Continue reading Out-of-Touch Faculty Act Out

Unionize All Those Adjuncts?–Let’s Not

adjunct union protests.jpgSome two-thirds of America’s college students are taught by adjuncts, and now the battle is on over whether these low-paid, low-status workers should be unionized. Adjuncts, also called contingent faculty, are teachers hired without tenure, paid a small fraction of those on tenure-track positions, (typically $2700 per course, with minimal benefits). All three college faculty unions–the AAUP, American Federation of Teachers and the National Education Association–have recently ramped up unionization campaigns while non-academic unions like the United Auto Workers have likewise entered the battle. The stakes are high both for institutions and for individuals.

One does not have to be a Marxist to yell, “Exploitation!” Endless tales of “Gypsy Scholars” abound–young men and women struggling with no job security to teach as many as six courses per semester, occasionally at multiple schools, lacking any health or pension plan at a salary comparable to working at McDonalds. Meanwhile tenure-track colleagues, some of whom may be brain dead, enjoy a princely wage (with generous benefits) for teaching identical courses. So, what better way to eliminate this blatant unfairness than unionization?

Continue reading Unionize All Those Adjuncts?–Let’s Not

After 5,500 Publications on Melville, What’s Left for Number 5,501 to Say?

What does a young academic need to do to qualify for tenure? For the answer, take a look at this recent survey of provosts. In a set of questions regarding tenure, the key question was, do you agree with this statement?: “Junior faculty today confront rising standards for tenure–standards that many of their senior colleagues could not have met when they were up for tenure.”

An overwhelming majority of provosts agreed–71 percent from public doctorate universities, 72 percent from public masters universities, and 65 percent from private doctorate universities. This finding is important, not because it marks a major trend of recent times, but because of the opposite–at least that is the case in my area, the humanities. The rising standards have been in place since the mid-1970s, when the job market started to tighten up after massive hirings in the late-60s and early-70s. When I came out of grad school and hit the job market in the late-80s–a bad time to look for a tenure-track post–I and my peers grumbled about how little sympathy we got from 50-year-old professors who were able to snag a job before they even finished their dissertation, and were able to earn tenure by completing their dissertation and publishing an article or two.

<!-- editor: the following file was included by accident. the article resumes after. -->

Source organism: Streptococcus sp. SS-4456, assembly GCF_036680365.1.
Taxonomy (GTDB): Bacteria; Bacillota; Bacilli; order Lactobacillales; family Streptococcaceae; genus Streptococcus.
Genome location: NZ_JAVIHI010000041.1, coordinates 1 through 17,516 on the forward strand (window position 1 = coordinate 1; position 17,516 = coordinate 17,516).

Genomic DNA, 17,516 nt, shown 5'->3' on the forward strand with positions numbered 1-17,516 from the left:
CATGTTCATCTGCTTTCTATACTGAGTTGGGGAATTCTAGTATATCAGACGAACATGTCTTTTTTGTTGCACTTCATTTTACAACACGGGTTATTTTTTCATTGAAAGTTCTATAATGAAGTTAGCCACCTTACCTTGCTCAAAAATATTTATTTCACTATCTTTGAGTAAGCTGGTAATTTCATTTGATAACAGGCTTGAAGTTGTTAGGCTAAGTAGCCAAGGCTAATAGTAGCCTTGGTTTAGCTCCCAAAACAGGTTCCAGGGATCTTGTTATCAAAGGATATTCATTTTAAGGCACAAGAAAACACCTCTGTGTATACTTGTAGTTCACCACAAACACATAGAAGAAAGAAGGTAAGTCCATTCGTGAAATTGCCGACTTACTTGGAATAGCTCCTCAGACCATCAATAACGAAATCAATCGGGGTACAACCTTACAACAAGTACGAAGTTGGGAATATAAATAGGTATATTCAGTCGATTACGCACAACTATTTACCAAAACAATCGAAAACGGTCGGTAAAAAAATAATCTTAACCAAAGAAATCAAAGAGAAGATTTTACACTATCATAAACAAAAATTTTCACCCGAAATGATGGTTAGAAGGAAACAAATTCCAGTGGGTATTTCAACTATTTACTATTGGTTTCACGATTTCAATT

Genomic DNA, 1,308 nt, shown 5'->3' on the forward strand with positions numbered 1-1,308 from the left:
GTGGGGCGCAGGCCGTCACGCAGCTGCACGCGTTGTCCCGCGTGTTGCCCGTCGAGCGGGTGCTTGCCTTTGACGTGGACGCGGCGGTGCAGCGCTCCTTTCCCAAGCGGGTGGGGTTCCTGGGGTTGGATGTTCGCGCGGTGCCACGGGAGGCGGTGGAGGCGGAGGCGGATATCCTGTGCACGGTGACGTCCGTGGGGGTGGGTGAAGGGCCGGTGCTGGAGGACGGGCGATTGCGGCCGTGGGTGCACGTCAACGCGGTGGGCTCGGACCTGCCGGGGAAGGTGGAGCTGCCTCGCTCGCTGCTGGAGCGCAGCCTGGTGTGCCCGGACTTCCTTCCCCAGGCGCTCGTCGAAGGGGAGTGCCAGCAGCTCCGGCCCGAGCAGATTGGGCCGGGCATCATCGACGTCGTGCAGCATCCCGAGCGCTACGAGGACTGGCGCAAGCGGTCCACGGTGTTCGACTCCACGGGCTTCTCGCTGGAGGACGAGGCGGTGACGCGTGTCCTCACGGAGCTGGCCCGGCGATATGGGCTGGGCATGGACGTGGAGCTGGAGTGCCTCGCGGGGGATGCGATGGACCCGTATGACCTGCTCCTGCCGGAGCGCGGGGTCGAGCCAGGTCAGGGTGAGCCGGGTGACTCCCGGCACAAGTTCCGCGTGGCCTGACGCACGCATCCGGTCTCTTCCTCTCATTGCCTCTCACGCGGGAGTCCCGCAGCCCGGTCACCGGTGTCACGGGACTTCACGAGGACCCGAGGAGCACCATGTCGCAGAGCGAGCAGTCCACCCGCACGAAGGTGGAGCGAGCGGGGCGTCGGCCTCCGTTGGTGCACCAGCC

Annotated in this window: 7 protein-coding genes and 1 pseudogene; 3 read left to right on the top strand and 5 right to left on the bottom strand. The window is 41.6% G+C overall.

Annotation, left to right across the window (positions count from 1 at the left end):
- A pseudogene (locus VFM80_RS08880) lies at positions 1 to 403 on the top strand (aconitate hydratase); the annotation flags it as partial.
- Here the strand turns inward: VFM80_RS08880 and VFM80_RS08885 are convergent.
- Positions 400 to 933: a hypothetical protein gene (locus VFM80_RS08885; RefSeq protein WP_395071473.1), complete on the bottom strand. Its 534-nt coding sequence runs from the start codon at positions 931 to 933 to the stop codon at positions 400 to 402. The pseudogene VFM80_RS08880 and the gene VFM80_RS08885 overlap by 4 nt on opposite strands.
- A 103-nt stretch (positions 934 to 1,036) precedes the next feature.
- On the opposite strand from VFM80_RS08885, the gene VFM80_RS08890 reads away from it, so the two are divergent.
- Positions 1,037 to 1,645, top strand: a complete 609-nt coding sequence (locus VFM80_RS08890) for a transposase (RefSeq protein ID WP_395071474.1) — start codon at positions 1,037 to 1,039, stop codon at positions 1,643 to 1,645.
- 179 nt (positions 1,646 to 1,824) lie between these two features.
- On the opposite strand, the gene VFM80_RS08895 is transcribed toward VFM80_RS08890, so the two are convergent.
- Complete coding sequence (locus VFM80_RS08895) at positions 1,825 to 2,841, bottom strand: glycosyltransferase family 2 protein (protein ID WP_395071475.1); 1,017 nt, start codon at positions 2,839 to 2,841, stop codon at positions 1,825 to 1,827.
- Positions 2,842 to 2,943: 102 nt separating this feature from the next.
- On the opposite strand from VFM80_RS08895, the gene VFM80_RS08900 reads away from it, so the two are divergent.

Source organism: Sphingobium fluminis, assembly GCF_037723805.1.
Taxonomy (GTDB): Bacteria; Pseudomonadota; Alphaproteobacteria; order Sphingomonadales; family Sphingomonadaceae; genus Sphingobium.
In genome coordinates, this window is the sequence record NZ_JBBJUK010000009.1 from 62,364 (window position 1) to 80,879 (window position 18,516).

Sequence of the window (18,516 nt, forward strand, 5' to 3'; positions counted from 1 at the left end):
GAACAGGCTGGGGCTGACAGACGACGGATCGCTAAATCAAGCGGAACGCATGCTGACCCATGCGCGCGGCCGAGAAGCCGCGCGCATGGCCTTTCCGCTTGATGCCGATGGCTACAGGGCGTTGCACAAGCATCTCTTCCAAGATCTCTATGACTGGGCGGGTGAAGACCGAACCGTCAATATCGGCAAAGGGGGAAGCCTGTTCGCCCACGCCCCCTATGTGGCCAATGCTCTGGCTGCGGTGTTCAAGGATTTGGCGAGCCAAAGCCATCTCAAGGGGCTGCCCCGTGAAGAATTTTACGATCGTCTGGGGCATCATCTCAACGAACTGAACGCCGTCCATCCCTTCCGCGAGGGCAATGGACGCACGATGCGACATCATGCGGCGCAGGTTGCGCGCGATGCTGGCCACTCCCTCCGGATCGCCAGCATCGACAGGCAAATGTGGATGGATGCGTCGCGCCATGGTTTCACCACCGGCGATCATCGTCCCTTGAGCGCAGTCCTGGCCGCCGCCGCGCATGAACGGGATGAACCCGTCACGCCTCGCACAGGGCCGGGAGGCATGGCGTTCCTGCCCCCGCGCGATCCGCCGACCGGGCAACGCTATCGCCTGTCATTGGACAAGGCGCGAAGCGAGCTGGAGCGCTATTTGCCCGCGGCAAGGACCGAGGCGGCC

Continue reading After 5,500 Publications on Melville, What’s Left for Number 5,501 to Say?

Who Wants to Be Evaluated by Students?

Student Evaluations.jpgMany in the academy, whether on the left or right, will agree that in the late 1960s, a fundamental change took place in the balance between student demands and faculty authority.  At about the same moment when many schools began eliminating comprehensive examinations to assess the competence of students in their major subjects, these same schools introduced what has become known as teaching evaluations. These evaluations have become the staple of administrations everywhere.  They are used to decide tenure and promotion decisions, and in some cases they are mandatory (e.g., a student cannot know her final grade for a course until she fills out an evaluation, provided conveniently online).  Such enforced democratic participation is pursued with the kind of determination once attributed to the enforcement practices of grade-school teachers.

It seems nearly impossible to imagine that once-upon-a-time, such institutions as Columbia University struggled over whether to promote to tenure someone whose politics were considered “radical”. The origins of the American Association of University Professors, founded in 1915, devoted itself for forty years to the protection of dissent and academic freedom. Students played no more than a whispering role in such disputes.

Continue reading Who Wants to Be Evaluated by Students?

How Administrations Undermine Their Faculties

the fall of the faculty.jpgIt’s no secret that America’s colleges and universities have become bastions of political rectitude. This is often attributed to the left-liberal political orientation of the faculty. Typically, however, the administration, not the faculty, is the driving force behind efforts to promote campus diversity, to build multicultural programming and to regulate campus speech.  The president of the University of Rochester, for example, recently announced a 31-point “diversity plan” saying that diversity was a “fundamental value” of his university.